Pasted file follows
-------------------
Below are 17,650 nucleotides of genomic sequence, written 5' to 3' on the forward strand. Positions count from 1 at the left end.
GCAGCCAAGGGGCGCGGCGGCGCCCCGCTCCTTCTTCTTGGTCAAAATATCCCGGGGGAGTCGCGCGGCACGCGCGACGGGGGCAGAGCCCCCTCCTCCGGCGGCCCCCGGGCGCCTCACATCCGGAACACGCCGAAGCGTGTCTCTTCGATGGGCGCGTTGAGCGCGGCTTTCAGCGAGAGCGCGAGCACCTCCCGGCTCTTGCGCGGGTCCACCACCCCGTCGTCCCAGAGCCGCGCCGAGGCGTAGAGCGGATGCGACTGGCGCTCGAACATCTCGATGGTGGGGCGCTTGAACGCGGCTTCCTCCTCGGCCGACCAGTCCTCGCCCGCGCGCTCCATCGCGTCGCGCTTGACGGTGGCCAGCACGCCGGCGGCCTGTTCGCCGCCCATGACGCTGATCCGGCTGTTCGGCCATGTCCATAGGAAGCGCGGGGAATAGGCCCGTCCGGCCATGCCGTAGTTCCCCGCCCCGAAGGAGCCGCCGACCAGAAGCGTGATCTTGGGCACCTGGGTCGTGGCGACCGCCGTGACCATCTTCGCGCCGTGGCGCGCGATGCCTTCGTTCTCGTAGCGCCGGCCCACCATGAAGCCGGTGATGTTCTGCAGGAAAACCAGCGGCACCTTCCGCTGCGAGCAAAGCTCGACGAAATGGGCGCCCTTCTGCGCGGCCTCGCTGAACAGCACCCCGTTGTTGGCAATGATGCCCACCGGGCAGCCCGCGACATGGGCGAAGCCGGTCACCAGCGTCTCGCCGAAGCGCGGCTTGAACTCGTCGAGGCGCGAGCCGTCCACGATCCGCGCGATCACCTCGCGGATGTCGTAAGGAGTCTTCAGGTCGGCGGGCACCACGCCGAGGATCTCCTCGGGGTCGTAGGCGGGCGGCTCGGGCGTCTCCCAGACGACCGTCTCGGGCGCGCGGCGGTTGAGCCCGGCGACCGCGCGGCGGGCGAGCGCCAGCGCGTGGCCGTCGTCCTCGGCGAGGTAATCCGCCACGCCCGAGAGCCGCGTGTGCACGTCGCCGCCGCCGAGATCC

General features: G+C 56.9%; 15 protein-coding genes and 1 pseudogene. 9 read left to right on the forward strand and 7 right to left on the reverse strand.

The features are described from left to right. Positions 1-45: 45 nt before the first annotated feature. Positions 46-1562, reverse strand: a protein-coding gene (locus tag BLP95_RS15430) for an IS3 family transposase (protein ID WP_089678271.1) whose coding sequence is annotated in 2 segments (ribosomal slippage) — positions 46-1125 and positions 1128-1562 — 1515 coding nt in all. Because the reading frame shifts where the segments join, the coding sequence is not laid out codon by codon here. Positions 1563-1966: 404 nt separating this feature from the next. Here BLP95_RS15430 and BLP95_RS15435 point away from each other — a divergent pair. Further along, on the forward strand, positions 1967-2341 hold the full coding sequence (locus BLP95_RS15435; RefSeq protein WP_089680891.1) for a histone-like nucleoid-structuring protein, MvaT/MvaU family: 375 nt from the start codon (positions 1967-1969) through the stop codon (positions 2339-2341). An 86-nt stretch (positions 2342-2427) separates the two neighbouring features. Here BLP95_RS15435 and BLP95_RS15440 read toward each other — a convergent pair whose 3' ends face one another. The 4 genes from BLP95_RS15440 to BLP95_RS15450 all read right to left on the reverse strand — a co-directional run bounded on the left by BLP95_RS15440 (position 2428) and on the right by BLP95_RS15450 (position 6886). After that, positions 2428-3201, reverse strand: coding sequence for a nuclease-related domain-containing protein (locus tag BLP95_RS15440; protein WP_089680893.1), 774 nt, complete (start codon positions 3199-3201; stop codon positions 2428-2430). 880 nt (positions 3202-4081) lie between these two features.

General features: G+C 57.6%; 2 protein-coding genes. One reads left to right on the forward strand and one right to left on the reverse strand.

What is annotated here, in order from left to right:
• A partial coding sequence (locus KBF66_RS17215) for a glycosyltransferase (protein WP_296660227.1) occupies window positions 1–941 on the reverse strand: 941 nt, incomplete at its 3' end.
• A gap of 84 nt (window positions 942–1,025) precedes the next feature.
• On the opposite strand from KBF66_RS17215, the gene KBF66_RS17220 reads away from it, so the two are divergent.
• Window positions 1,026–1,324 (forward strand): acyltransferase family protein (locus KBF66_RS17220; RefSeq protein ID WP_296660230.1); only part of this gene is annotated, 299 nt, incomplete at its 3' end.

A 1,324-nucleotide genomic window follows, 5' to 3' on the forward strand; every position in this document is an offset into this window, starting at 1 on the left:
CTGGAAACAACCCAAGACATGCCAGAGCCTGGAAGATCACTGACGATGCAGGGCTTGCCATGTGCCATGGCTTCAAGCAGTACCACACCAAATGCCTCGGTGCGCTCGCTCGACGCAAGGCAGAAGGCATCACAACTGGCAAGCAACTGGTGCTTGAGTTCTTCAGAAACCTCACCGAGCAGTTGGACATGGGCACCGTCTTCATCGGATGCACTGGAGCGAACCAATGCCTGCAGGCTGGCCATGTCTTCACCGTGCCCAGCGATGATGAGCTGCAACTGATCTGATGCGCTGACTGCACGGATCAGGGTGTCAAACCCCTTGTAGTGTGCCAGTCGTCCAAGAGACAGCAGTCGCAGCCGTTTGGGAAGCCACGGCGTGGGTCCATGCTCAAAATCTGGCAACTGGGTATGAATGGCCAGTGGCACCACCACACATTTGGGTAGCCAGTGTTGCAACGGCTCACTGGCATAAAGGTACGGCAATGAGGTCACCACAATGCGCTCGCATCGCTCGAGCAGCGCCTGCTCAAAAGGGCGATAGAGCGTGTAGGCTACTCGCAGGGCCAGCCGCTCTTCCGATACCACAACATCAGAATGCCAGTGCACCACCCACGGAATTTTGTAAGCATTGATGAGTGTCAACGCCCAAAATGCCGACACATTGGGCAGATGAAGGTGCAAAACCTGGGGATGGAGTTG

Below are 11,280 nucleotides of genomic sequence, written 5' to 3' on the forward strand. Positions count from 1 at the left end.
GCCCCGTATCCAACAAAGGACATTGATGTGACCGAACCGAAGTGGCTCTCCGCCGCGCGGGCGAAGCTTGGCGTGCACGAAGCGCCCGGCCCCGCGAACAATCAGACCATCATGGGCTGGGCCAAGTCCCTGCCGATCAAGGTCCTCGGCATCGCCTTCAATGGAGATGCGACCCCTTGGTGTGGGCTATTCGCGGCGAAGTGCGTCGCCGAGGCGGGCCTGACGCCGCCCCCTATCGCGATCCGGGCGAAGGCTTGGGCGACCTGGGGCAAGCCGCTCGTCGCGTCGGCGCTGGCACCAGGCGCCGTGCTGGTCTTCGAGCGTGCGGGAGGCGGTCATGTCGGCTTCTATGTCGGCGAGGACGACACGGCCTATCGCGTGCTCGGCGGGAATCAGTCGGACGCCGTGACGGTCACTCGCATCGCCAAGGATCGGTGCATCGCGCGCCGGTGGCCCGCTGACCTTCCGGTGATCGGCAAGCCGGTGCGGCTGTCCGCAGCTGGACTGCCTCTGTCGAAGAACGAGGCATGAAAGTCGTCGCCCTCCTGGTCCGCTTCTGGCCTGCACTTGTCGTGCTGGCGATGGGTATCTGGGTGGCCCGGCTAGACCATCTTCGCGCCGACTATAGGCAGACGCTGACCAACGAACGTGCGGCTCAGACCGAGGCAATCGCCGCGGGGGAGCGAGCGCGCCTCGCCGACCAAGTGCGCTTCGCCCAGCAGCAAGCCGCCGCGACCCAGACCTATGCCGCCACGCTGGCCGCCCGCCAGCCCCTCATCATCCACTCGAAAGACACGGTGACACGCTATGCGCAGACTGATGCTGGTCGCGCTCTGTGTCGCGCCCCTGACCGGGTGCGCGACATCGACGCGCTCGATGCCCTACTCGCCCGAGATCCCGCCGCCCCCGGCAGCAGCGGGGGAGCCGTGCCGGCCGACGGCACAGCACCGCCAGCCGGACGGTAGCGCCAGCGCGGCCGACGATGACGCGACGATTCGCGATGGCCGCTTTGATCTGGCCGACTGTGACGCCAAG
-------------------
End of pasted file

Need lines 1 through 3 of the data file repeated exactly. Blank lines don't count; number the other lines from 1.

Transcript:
Below are 17,650 nucleotides of genomic sequence, written 5' to 3' on the forward strand. Positions count from 1 at the left end.
GCAGCCAAGGGGCGCGGCGGCGCCCCGCTCCTTCTTCTTGGTCAAAATATCCCGGGGGAGTCGCGCGGCACGCGCGACGGGGGCAGAGCCCCCTCCTCCGGCGGCCCCCGGGCGCCTCACATCCGGAACACGCCGAAGCGTGTCTCTTCGATGGGCGCGTTGAGCGCGGCTTTCAGCGAGAGCGCGAGCACCTCCCGGCTCTTGCGCGGGTCCACCACCCCGTCGTCCCAGAGCCGCGCCGAGGCGTAGAGCGGATGCGACTGGCGCTCGAACATCTCGATGGTGGGGCGCTTGAACGCGGCTTCCTCCTCGGCCGACCAGTCCTCGCCCGCGCGCTCCATCGCGTCGCGCTTGACGGTGGCCAGCACGCCGGCGGCCTGTTCGCCGCCCATGACGCTGATCCGGCTGTTCGGCCATGTCCATAGGAAGCGCGGGGAATAGGCCCGTCCGGCCATGCCGTAGTTCCCCGCCCCGAAGGAGCCGCCGACCAGAAGCGTGATCTTGGGCACCTGGGTCGTGGCGACCGCCGTGACCATCTTCGCGCCGTGGCGCGCGATGCCTTCGTTCTCGTAGCGCCGGCCCACCATGAAGCCGGTGATGTTCTGCAGGAAAACCAGCGGCACCTTCCGCTGCGAGCAAAGCTCGACGAAATGGGCGCCCTTCTGCGCGGCCTCGCTGAACAGCACCCCGTTGTTGGCAATGATGCCCACCGGGCAGCCCGCGACATGGGCGAAGCCGGTCACCAGCGTCTCGCCGAAGCGCGGCTTGAACTCGTCGAGGCGCGAGCCGTCCACGATCCGCGCGATCACCTCGCGGATGTCGTAAGGAGTCTTCAGGTCGGCGGGCACCACGCCGAGGATCTCCTCGGGGTCGTAGGCGGGCGGCTCGGGCGTCTCCCAGACGACCGTCTCGGGCGCGCGGCGGTTGAGCCCGGCGACCGCGCGGCGGGCGAGCGCCAGCGCGTGGCCGTCGTCCTCGGCGAGGTAATCCGCCACGCCCGAGAGCCGCGTGTGCACGTCGCCGCCGCCGAGATCC

General features: G+C 56.9%; 15 protein-coding genes and 1 pseudogene. 9 read left to right on the forward strand and 7 right to left on the reverse strand.